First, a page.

The Advanced LIGO Interferometer - preparing the beam for detection of gravitational waves
Rodica Martin, Montclair State University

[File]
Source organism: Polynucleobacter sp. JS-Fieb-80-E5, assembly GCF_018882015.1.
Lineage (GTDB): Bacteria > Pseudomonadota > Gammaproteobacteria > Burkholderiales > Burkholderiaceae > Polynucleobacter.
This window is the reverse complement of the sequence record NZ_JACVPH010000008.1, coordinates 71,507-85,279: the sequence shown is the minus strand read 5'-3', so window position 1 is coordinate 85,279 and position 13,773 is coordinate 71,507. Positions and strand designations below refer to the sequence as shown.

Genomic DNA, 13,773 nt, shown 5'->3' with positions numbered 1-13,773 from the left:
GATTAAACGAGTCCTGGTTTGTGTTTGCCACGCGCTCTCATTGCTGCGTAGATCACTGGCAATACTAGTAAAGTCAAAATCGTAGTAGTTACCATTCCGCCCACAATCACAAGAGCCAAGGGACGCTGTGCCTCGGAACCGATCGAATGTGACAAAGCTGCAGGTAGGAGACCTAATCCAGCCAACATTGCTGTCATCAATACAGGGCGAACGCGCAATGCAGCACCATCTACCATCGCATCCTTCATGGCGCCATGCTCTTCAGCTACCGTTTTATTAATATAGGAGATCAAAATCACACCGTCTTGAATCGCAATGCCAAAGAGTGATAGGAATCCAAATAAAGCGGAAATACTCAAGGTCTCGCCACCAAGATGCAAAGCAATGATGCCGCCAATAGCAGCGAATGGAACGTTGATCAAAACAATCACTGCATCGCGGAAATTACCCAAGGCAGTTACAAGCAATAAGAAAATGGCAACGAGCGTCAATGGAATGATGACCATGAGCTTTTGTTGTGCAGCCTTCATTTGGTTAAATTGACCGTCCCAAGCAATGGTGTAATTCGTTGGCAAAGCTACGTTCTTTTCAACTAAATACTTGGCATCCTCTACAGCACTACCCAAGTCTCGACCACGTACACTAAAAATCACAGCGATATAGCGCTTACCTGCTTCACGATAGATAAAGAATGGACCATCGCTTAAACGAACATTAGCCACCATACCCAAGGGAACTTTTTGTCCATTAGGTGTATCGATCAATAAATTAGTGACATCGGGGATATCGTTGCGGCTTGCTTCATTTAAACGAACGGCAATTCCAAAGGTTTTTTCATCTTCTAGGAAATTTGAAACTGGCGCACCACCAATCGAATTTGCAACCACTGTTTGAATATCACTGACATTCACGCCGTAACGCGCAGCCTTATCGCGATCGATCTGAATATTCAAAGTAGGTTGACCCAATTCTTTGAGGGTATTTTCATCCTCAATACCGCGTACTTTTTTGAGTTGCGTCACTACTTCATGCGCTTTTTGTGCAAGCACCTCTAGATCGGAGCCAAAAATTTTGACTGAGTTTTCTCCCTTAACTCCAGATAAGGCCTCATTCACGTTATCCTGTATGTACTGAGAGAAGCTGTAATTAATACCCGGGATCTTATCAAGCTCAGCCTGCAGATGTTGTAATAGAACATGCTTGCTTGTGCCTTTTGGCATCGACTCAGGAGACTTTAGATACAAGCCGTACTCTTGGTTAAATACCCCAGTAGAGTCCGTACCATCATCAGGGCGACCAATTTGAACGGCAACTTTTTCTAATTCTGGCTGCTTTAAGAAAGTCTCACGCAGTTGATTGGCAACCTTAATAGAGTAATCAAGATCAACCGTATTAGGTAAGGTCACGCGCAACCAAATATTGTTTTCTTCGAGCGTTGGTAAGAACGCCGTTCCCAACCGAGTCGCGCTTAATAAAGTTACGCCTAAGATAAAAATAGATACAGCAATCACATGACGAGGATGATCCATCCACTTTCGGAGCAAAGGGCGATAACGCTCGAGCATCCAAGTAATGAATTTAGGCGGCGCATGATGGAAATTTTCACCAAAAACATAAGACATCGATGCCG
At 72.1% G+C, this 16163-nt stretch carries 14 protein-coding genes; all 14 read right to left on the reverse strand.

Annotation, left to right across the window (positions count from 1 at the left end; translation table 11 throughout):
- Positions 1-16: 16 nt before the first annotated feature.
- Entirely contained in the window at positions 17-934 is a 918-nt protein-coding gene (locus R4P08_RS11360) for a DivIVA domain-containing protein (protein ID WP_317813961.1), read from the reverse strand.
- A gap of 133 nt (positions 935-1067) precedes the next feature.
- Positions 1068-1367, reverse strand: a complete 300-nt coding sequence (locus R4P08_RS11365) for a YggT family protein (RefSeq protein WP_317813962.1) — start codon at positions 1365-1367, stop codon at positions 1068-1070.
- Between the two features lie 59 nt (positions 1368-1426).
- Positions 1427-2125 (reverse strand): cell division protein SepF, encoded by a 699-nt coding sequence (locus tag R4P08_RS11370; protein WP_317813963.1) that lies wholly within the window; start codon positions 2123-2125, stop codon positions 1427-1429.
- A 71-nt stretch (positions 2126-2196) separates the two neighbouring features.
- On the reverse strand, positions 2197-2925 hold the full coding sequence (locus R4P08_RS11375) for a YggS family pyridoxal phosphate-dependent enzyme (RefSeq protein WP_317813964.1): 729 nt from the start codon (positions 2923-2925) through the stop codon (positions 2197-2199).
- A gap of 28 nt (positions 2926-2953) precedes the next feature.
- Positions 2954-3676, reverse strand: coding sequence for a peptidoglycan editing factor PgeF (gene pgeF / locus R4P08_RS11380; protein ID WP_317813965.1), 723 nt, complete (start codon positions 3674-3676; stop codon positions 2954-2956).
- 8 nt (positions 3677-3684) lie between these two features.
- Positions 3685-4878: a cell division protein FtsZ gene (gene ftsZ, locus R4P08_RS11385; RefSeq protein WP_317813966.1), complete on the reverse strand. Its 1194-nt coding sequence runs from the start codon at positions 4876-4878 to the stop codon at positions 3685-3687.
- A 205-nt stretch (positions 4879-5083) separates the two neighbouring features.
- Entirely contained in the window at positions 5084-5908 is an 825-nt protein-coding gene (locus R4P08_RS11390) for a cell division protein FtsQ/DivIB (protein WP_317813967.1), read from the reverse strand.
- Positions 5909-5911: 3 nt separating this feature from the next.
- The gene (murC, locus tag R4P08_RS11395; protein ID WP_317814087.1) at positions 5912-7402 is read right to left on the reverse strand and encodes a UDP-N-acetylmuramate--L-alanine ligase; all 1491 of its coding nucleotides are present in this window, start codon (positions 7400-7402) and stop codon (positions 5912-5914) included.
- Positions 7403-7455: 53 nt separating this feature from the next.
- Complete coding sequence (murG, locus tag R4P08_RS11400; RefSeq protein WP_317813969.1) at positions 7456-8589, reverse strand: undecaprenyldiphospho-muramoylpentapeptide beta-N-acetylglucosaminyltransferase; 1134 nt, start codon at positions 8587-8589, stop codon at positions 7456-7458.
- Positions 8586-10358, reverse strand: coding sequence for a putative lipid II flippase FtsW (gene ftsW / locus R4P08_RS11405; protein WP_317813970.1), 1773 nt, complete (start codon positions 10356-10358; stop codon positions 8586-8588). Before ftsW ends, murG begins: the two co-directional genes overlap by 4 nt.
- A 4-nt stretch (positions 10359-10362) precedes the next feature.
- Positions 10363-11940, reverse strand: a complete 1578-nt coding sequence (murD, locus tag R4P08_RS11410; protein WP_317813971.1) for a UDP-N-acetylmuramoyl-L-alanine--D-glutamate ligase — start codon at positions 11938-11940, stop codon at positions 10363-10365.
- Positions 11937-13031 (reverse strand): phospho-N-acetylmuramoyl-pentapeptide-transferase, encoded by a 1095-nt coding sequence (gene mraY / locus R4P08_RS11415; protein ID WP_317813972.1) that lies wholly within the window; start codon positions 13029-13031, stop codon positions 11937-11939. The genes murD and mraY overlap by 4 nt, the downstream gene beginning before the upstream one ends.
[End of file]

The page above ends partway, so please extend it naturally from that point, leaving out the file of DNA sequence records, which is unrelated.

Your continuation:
One year ago, the first detection of gravitational waves made by the LIGO Observatories was announced, followed shortly by the announcement of the second detection, opening a new way of exploring the universe and marking the birth of the new field of Gravitational Wave Astronomy. The Advanced LIGO detectors are the most sensitive instruments currently built, equipped with sophisticated, cutting edge technology, that allowed us to observe atto-meter level displacements produced by gravitational waves. One of the most complex and critical subsystems of LIGO is the Input Optics, being responsible with preparing the laser beam for interferometry at the level of 1/10,000 of the diameter of a proton. Additionally, the performance must be maintained for laser powers ranging from a few tenths of a Watt to 180 Watts. In this talk, I will give an overview of the LIGO interferometers and will discuss challenges and upgrades that led to the Advanced LIGO detector. I will focus in particular on a few critical aspects of the Input Optics, will discuss new directions and propose projects that will contribute to the development of future gravitational-wave detectors.